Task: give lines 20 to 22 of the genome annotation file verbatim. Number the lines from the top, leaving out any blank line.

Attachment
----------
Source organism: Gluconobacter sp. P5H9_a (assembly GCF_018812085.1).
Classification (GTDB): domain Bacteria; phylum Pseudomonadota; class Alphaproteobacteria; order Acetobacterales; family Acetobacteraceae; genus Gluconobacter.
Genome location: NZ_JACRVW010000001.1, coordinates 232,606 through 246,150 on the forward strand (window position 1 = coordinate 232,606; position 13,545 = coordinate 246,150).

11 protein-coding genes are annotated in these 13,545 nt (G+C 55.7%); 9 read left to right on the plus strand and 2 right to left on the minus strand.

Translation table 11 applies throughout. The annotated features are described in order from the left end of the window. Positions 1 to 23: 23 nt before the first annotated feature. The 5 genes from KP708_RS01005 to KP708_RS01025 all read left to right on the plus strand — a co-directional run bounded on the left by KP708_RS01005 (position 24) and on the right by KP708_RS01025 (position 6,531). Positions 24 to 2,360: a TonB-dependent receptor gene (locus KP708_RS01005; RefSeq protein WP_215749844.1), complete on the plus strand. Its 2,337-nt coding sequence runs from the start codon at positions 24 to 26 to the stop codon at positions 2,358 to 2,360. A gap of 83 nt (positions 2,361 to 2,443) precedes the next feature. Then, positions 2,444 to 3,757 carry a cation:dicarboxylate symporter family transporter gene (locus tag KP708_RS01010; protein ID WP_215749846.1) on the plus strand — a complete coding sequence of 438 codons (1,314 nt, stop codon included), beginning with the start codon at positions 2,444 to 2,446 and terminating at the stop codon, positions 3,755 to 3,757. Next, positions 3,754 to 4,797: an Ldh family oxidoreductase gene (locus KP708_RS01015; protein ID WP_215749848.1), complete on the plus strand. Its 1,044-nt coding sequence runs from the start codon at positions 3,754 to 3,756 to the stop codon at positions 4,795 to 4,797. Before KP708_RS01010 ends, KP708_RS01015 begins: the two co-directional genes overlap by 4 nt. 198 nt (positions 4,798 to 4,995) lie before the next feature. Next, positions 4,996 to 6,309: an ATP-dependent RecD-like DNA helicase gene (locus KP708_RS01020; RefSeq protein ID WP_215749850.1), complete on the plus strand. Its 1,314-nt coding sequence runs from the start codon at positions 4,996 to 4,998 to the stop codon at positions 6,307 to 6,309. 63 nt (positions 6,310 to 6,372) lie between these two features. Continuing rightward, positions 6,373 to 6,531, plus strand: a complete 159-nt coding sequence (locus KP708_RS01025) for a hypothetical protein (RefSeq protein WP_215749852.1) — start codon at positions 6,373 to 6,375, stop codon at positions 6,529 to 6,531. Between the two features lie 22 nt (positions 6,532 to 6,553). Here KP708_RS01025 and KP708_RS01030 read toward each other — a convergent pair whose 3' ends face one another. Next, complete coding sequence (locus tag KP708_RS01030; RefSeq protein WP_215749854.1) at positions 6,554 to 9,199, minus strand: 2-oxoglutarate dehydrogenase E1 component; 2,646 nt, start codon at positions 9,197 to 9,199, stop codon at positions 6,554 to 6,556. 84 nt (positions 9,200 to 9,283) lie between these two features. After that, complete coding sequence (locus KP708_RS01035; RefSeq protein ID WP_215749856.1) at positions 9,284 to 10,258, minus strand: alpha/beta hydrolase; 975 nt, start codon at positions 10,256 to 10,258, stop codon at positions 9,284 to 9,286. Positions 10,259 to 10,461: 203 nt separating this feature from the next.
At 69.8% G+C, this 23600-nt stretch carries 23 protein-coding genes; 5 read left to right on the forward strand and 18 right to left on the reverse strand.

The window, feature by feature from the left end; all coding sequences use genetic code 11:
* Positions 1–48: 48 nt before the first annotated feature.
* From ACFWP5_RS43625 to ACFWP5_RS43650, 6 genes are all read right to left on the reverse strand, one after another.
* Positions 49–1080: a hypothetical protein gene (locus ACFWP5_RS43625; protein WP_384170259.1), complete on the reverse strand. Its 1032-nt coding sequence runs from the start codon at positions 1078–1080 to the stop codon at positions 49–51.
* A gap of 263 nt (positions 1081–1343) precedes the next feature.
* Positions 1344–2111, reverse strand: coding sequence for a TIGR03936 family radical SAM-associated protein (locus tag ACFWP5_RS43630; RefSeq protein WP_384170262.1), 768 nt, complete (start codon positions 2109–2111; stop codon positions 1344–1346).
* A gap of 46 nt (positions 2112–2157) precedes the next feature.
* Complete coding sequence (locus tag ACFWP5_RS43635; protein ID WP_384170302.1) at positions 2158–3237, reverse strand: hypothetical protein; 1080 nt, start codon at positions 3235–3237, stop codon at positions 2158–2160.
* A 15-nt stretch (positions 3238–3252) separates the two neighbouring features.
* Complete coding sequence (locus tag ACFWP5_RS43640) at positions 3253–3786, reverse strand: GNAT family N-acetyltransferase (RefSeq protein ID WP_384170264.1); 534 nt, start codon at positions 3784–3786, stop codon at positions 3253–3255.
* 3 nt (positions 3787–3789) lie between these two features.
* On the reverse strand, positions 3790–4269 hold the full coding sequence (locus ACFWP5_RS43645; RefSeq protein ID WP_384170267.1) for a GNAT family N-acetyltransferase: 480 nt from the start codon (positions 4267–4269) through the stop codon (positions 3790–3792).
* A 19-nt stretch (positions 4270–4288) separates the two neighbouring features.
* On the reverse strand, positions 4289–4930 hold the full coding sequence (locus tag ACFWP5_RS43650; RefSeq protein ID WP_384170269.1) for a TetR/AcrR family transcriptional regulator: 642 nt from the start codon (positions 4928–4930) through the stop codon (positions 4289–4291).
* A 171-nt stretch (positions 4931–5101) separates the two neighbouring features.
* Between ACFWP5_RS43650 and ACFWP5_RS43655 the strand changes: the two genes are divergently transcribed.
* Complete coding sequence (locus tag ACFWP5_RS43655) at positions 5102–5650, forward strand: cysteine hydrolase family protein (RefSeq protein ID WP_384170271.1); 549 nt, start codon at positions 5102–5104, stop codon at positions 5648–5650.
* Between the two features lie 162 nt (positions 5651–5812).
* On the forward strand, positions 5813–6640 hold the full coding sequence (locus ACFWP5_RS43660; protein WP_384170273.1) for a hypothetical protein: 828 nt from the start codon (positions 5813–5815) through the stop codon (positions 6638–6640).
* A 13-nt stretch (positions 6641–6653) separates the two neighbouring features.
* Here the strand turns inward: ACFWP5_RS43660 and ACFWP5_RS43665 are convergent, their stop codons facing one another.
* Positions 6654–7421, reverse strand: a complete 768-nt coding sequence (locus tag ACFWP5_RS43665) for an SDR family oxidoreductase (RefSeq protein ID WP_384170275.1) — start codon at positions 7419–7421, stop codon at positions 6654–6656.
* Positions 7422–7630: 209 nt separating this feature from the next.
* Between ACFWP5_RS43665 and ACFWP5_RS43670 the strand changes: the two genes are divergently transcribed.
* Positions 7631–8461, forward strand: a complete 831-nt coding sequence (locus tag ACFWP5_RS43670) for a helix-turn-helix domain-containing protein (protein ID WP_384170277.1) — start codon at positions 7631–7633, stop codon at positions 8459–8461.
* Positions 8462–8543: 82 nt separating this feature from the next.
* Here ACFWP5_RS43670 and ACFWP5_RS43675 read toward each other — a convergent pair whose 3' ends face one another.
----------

* On the reverse strand, positions 4289–4930 hold the full coding sequence (locus tag ACFWP5_RS43650; RefSeq protein ID WP_384170269.1) for a TetR/AcrR family transcriptional regulator: 642 nt from the start codon (positions 4928–4930) through the stop codon (positions 4289–4291).
* A 171-nt stretch (positions 4931–5101) separates the two neighbouring features.
* Between ACFWP5_RS43650 and ACFWP5_RS43655 the strand changes: the two genes are divergently transcribed.